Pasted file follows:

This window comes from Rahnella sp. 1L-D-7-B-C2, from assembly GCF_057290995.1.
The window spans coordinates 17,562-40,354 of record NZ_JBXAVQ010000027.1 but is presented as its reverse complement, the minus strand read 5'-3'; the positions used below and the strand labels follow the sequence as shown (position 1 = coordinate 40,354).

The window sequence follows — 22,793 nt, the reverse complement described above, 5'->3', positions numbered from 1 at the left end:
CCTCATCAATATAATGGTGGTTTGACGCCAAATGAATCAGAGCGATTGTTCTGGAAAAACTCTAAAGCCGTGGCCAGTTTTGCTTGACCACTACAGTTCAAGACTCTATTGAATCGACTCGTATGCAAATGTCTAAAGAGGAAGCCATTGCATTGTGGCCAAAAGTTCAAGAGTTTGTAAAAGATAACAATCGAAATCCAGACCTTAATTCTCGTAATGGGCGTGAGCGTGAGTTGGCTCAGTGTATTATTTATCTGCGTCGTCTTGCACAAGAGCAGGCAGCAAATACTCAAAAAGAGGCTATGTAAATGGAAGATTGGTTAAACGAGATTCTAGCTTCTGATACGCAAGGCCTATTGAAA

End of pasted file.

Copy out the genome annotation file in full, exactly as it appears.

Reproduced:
This window comes from Rahnella sp. 1L-D-7-B-C2, from assembly GCF_057290995.1.
The window spans coordinates 17,562-40,354 of record NZ_JBXAVQ010000027.1 but is presented as its reverse complement, the minus strand read 5'-3'; the positions used below and the strand labels follow the sequence as shown (position 1 = coordinate 40,354).

The window sequence follows — 22,793 nt, the reverse complement described above, 5'->3', positions numbered from 1 at the left end:
CCTCATCAATATAATGGTGGTTTGACGCCAAATGAATCAGAGCGATTGTTCTGGAAAAACTCTAAAGCCGTGGCCAGTTTTGCTTGACCACTACAGTTCAAGACTCTATTGAATCGACTCGTATGCAAATGTCTAAAGAGGAAGCCATTGCATTGTGGCCAAAAGTTCAAGAGTTTGTAAAAGATAACAATCGAAATCCAGACCTTAATTCTCGTAATGGGCGTGAGCGTGAGTTGGCTCAGTGTATTATTTATCTGCGTCGTCTTGCACAAGAGCAGGCAGCAAATACTCAAAAAGAGGCTATGTAAATGGAAGATTGGTTAAACGAGATTCTAGCTTCTGATACGCAAGGCCTATTGAAA